Together Auer, Mrs. Parlow and their agents planned Kathleen's concerts to display the young virtuoso to best advantage. Having studied and performed in Europe for five years, a period that included concerts with conductors Thomas Beecham and Bruno Walter, among others, the Parlows returned to North America in November 1910 for the obligatory tour. There, Kathleen performed in New York, Philadelphia, Montréal, Québec City, Ottawa and Kingston, and made her first of many appearances with the Toronto Symphony Orchestra in February 1911. In every venue, she was lauded as one of the highest-ranking violinists. The Parlows were especially gratified by Kathleen's acceptance in Western Canada, where she performed in Calgary, Regina, Moose Jaw, Saskatoon, Edmonton, Vancouver and Victoria, and was honoured by civic officials and provincial premiers.
Afterwards, they returned to New York for performances with the New York Symphony Orchestra; the critics were by then championing Parlow as the equal of her friend, the virtuoso Mischa Elman.
"The gifts of this young girl are extraordinary.… In her performances she has not been judged as a woman but as an artist.… The profession have declared that she is today one of the phenomena of the musical world."
There followed a return to England in June 1911, where the Parlows met with "Papa Auer" again to prepare for recitals Kathleen -- now a young woman of 21 -- was to give for the Ostend Festival. Her schedule remained heavy, and they crossed and re-crossed the Atlantic many times. They returned to North America for a second concert tour of Canada and the United States. She appeared at a benefit concert for the survivors of the Titanic in New York. At this time, she also made her first recordings, at the request of Thomas Edison, in addition to recordings for the Columbia label. Parlow returned to St. Petersburg and Moscow in November 1912, for engagements arranged by Auer.
To this point, Parlow's repertoire comprised primarily solo works such as concerti. Now, however, she began to explore the chamber repertoire and with the Italian pianist, Ernesto Consolo, she gave her first sonata recitals at New York's Hotel Astor, in January 1912. She enjoyed the experience and began to feature chamber pieces in her repertoire; later, after she gave up solo touring, it was chamber music to which she turned to rejuvenate her career.
Kathleen and her mother purchased a country home in Meldreth, Cambridgeshire, England, to which they could retreat between engagements. Here, she also began to collect books; reading was a welcome escape from the demands of her career.
In 1914, Parlow undertook her third North American tour, during which she recorded several pieces (such as Rubinstein's "Melody in F") for Columbia Records. They had already returned to England when the First World War broke out. Despite the dangers of travelling during wartime, Kathleen toured the neutral nations of Holland, Denmark, Norway and Sweden. In August 1915, she met Auer to prepare more repertoires before leaving for North America in December. She spent the spring of 1916 touring the United States and Canada, and recording Dvorak's "Indian Lament" and other pieces. By 1917, she was back in England, but a travel ban reduced opportunities to earn concert fees and she was unable to recommence her arduous schedule until 1919.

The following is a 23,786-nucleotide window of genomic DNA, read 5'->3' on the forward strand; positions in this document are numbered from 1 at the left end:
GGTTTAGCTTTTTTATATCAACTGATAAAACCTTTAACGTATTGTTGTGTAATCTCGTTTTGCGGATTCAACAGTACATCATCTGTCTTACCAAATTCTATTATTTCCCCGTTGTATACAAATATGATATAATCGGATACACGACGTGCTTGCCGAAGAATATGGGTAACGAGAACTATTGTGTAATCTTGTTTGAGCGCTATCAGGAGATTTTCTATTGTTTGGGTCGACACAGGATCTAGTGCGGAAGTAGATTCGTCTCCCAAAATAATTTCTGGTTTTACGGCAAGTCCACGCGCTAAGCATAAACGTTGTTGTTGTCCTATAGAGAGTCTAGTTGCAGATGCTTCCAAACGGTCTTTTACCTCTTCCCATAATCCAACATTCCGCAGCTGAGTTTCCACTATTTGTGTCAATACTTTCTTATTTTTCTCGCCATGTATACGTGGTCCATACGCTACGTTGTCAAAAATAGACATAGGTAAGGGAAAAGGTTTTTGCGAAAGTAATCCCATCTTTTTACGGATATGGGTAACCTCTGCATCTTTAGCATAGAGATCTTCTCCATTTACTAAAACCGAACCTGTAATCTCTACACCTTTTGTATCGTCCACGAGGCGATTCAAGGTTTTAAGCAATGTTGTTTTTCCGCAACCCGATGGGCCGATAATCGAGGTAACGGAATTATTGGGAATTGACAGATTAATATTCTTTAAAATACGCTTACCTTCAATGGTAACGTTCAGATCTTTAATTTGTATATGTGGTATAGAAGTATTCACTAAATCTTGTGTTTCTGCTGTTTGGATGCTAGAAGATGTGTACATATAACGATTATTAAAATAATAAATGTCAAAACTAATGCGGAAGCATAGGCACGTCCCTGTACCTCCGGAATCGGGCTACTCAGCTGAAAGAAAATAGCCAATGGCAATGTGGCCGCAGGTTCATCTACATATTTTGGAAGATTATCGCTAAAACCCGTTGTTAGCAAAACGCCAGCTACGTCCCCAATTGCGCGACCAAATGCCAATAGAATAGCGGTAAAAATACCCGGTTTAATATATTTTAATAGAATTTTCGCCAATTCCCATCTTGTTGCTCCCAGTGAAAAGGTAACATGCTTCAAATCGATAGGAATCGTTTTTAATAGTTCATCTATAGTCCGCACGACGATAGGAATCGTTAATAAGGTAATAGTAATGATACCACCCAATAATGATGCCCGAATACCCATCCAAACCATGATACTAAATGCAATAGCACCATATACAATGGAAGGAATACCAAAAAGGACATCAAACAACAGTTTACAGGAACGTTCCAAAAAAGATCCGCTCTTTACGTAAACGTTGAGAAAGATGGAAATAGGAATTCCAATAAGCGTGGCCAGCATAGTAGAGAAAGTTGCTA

By this time, Auer had been forced by the political situation in Russia to immigrate to New York, but his association with the Parlows had cooled. Perhaps Kathleen, now a seasoned professional, felt less need for her mentor's advice and encouragement.
In December 1920, the Parlows undertook Kathleen's fifth concert tour of the United States. While there, she performed her first radio broadcast, from Seattle, in April 1922. From there she went on to Hawaii and a 22-month tour of the Far East and the Dutch East Indies, following in the footsteps of Éva Gauthier, who had toured there from 1911 to 1914. Parlow appeared on the stages of China, Java (Indonesia), Singapore and Korea. She also performed in Japan, where she was invited to record for the Nipponophone Company.
In the wake of this enormous success, the Parlows returned briefly to England and Kathleen continued to perform across Europe. However, despite a high profile in continental musical centres, she and her mother were disappointed that she did not enjoy similar prominence in England. There are also hints of a broken personal relationship, fatigue and perhaps a nervous breakdown around 1926 or 1927. The combination of pressures seems to have led to their decision to seek opportunities in North America. A year-long concert hiatus, about which little is known, coincided with their move.
Subsequently, in an attempt to resuscitate her career, Parlow agreed to perform a series of concerts in Mexico City in April 1929. For the first time, she travelled without her mother. In Mexico, Parlow was praised as superior even to Heifetz, but was never able to earn as much money as her contemporary. In fact, even after performing numerous extra concerts, she barely broke even after paying travel and hotel expenses and agents' and accompanists' fees. This may have been one of the experiences that she referred to when she later told an interviewer,
"When things were very hard, we often thought -- mother and I -- why not give it up and get a job, do something that would bring in less fright for the future, but I knew I just couldn't do it" (Hambleton, 1978).
Teaching and chamber music